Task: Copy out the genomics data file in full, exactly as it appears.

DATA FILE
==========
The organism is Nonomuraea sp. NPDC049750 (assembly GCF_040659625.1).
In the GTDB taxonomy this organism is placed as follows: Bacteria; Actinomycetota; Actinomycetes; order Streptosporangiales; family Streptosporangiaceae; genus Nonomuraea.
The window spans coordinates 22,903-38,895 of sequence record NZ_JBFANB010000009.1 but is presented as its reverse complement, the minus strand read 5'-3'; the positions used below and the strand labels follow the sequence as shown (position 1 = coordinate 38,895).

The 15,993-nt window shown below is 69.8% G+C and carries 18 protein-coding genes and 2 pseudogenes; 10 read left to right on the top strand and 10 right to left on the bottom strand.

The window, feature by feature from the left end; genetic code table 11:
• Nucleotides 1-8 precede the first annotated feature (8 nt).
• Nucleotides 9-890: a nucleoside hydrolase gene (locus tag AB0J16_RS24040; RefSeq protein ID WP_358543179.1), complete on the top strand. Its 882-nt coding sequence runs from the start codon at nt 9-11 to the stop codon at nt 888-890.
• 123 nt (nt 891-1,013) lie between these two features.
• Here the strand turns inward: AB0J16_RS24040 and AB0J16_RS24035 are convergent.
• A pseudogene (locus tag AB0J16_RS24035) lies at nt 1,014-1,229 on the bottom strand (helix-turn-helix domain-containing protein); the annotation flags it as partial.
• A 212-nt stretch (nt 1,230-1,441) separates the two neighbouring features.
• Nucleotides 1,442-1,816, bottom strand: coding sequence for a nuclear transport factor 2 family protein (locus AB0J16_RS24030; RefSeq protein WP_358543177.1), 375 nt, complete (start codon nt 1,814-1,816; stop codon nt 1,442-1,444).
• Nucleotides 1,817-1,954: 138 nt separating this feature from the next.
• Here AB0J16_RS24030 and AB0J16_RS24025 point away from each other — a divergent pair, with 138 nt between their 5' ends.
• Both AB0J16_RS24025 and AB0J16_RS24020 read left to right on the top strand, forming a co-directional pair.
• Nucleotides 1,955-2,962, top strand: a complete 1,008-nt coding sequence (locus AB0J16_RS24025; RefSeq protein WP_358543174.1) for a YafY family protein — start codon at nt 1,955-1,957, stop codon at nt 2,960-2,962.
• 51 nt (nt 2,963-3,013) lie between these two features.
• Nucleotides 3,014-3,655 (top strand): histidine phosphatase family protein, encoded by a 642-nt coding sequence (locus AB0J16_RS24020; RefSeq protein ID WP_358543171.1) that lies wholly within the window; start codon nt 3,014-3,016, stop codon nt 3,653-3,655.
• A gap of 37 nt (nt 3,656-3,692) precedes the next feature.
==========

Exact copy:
The organism is Nonomuraea sp. NPDC049750 (assembly GCF_040659625.1).
In the GTDB taxonomy this organism is placed as follows: Bacteria; Actinomycetota; Actinomycetes; order Streptosporangiales; family Streptosporangiaceae; genus Nonomuraea.
The window spans coordinates 22,903-38,895 of sequence record NZ_JBFANB010000009.1 but is presented as its reverse complement, the minus strand read 5'-3'; the positions used below and the strand labels follow the sequence as shown (position 1 = coordinate 38,895).

The 15,993-nt window shown below is 69.8% G+C and carries 18 protein-coding genes and 2 pseudogenes; 10 read left to right on the top strand and 10 right to left on the bottom strand.

The window, feature by feature from the left end; genetic code table 11:
• Nucleotides 1-8 precede the first annotated feature (8 nt).
• Nucleotides 9-890: a nucleoside hydrolase gene (locus tag AB0J16_RS24040; RefSeq protein ID WP_358543179.1), complete on the top strand. Its 882-nt coding sequence runs from the start codon at nt 9-11 to the stop codon at nt 888-890.
• 123 nt (nt 891-1,013) lie between these two features.
• Here the strand turns inward: AB0J16_RS24040 and AB0J16_RS24035 are convergent.
• A pseudogene (locus tag AB0J16_RS24035) lies at nt 1,014-1,229 on the bottom strand (helix-turn-helix domain-containing protein); the annotation flags it as partial.
• A 212-nt stretch (nt 1,230-1,441) separates the two neighbouring features.
• Nucleotides 1,442-1,816, bottom strand: coding sequence for a nuclear transport factor 2 family protein (locus AB0J16_RS24030; RefSeq protein WP_358543177.1), 375 nt, complete (start codon nt 1,814-1,816; stop codon nt 1,442-1,444).
• Nucleotides 1,817-1,954: 138 nt separating this feature from the next.
• Here AB0J16_RS24030 and AB0J16_RS24025 point away from each other — a divergent pair, with 138 nt between their 5' ends.
• Both AB0J16_RS24025 and AB0J16_RS24020 read left to right on the top strand, forming a co-directional pair.
• Nucleotides 1,955-2,962, top strand: a complete 1,008-nt coding sequence (locus AB0J16_RS24025; RefSeq protein WP_358543174.1) for a YafY family protein — start codon at nt 1,955-1,957, stop codon at nt 2,960-2,962.
• 51 nt (nt 2,963-3,013) lie between these two features.
• Nucleotides 3,014-3,655 (top strand): histidine phosphatase family protein, encoded by a 642-nt coding sequence (locus AB0J16_RS24020; RefSeq protein ID WP_358543171.1) that lies wholly within the window; start codon nt 3,014-3,016, stop codon nt 3,653-3,655.
• A gap of 37 nt (nt 3,656-3,692) precedes the next feature.